Molly Peterson Environment Correspondent
Molly Peterson is an award-winning environment correspondent at Southern California Public Radio.
Molly has reported, edited, directed programs, and produced stories for NPR and NPR shows including "Day to Day" and KQED's "California Report." She was a contributing producer for Nick Spitzer's weekly music program, "American Routes," and reported for "Living on Earth" in the Gulf of Mexico after Hurricanes Katrina & Rita. Prior to joining KPCC, she produced a nationally-distributed radio documentary about New Orleans called "Finding Solid Ground."
A former LA Press Club radio journalist of the year, Molly reported on the faulty pumps installed at New Orleans canals after Hurricane Katrina. That project was a finalist for an Investigative Reporters and Editors award.
Molly worked for NPR American legal affairs correspondent Nina Totenberg during the Clinton Impeachment.
She studied international politics at Georgetown University's School of Foreign Service, and graduated from UC Hastings College of the Law. She is an inactive member of the State Bar of California.
Molly was lucky enough to grow up climbing northern California trees and fishing eastern Sierra waters.
Stories by Molly Peterson
An appeal of a harbor commission decision earlier this month move amplifies locally a growing national debate over the safety and legality of coal exports.
Monday's news takes note of the fact that the US and Portugal took the first water break of the FIFA World Cup — it was more than 90 degrees after dark in the Arena Amazonia.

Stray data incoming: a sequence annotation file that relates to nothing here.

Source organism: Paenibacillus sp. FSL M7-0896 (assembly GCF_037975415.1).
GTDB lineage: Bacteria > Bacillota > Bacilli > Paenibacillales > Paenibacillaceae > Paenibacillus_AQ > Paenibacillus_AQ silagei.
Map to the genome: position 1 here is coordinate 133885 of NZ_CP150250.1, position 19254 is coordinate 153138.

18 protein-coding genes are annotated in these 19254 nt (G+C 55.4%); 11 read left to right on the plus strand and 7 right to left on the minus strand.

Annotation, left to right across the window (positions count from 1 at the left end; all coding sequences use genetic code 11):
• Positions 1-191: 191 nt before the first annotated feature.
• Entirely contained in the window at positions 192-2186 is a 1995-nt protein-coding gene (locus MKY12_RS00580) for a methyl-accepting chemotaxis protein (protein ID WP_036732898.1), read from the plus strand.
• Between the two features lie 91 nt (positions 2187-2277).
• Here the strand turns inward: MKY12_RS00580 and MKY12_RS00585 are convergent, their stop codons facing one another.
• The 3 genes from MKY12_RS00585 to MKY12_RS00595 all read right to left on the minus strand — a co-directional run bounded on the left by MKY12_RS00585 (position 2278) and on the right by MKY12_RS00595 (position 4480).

Good news for people who like bad news: June is when drought news stops being about the hope of rainfall, and becomes about the fear of wildfire.
Troubled lead battery recycler, Exide Technologies, will lose permission to handle hazardous waste in Vernon unless it fixes problems in its application to do so.
It's okay to hope for things, like strong U.S. play against Ghana in the World Cup. Today's news reminds us that hope can't fix a drought, and rain might not come.
Could California conserve its way out of the drought? Or will we rely on El Niño to save us? And does anyone remember that it was really hot about a month ago?
Forty-four of the chemicals are considered "air toxics" and are used in "fracking" and "acidizing" operations in L.A. and Orange counties, the report says.
Monday's news sends condolences to California Chrome for the Triple Crown, reminders to the Bay Area to save water, and warnings to Congress about its legislation.
Only two lead battery recyclers have been operating west of the Mississippi in recent years. Vernon's Exide Technologies is closed. Quemetco seeks to expand.
Friday's news finds people to be mysterious and full of contradictions...but hopefully interested in one last drought news roundup before the weekend!
What's next for plans to reduce carbon emissions from existing power plants by 30 percent of 2005 levels.
Everything old is new again, as drought reactivates dam discussions, drillers worry as they work overtime, and there's still gold in them thar dried-out riverbeds.
A new study led by a UCLA professor concludes there's no silver bullet to stop climate change, and ranks efforts at geoengineering: manipulating climatic patterns.
Stories about policies that affect some water rights holders and not others point to inequities in a state that can't quite ask everyone to conserve, even in drought.
An area where hundreds of thousands of people live east of LAX is polluted with at least double the ultrafine particulates that fall on surrounding areas, says a USC team.